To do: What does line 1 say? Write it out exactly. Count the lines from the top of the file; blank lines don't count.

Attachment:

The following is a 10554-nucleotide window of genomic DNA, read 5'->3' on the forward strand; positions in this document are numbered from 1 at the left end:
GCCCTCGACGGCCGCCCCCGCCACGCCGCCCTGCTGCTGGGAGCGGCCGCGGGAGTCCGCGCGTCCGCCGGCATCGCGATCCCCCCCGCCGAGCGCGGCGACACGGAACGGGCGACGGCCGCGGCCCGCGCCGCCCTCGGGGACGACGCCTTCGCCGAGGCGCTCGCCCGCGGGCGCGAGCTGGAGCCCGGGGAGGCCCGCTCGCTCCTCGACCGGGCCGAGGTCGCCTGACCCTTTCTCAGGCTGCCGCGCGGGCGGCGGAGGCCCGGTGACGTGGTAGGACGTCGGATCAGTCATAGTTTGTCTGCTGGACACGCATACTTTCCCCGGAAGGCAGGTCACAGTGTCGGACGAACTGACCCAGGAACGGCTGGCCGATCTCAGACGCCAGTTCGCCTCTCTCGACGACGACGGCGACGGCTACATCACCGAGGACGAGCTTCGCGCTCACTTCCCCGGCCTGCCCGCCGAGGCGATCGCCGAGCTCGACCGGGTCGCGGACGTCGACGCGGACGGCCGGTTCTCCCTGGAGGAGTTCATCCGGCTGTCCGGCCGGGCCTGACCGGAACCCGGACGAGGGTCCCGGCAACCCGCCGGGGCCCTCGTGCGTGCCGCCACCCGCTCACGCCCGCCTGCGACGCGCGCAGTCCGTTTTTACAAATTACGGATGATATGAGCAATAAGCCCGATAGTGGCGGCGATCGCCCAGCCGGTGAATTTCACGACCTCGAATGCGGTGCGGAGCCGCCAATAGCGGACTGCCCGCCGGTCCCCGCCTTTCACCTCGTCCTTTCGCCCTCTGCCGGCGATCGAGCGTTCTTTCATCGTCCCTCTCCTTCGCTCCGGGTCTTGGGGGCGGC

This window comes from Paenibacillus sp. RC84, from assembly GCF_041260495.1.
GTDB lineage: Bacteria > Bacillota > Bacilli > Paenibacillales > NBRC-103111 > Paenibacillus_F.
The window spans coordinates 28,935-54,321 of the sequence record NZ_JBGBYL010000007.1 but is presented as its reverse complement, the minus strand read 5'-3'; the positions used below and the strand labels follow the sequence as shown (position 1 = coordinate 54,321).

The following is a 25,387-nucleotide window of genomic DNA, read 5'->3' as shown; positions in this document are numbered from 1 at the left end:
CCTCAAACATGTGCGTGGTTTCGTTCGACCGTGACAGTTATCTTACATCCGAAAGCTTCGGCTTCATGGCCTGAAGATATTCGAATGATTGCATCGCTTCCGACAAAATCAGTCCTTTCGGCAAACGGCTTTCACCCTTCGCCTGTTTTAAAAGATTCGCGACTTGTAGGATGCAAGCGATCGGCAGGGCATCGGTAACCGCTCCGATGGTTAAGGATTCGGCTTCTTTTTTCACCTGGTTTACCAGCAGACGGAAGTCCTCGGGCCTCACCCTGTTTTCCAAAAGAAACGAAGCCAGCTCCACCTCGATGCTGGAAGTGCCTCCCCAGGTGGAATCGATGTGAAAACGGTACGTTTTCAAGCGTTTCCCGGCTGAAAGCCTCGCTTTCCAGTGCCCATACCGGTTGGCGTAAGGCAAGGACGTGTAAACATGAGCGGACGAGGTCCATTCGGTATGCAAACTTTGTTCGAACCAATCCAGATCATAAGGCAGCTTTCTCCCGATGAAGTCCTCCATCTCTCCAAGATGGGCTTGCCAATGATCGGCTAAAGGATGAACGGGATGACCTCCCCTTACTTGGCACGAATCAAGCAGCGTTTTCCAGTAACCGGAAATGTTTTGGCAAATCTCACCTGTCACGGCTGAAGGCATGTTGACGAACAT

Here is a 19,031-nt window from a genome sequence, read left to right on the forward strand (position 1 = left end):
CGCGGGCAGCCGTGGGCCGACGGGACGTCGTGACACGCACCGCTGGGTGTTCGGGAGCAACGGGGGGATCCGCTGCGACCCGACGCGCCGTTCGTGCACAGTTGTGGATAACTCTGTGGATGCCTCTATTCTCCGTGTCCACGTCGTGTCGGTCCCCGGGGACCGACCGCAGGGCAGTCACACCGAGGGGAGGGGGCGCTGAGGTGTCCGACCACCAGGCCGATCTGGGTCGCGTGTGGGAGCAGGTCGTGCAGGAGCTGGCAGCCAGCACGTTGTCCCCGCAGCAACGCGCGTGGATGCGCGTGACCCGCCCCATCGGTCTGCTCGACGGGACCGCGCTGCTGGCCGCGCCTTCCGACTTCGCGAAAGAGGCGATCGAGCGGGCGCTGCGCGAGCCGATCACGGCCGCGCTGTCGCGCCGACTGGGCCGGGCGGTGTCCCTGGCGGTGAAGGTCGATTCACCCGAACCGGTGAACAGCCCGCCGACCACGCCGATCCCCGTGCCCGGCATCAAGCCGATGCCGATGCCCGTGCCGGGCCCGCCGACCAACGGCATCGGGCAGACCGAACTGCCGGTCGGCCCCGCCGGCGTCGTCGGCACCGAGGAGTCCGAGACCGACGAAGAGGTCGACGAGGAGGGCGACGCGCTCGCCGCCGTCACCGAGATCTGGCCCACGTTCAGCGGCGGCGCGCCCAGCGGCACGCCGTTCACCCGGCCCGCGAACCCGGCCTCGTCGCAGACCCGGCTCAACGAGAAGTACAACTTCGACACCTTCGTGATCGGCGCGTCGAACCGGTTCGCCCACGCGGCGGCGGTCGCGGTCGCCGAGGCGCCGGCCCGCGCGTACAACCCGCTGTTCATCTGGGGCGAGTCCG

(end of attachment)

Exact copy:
The following is a 10554-nucleotide window of genomic DNA, read 5'->3' on the forward strand; positions in this document are numbered from 1 at the left end: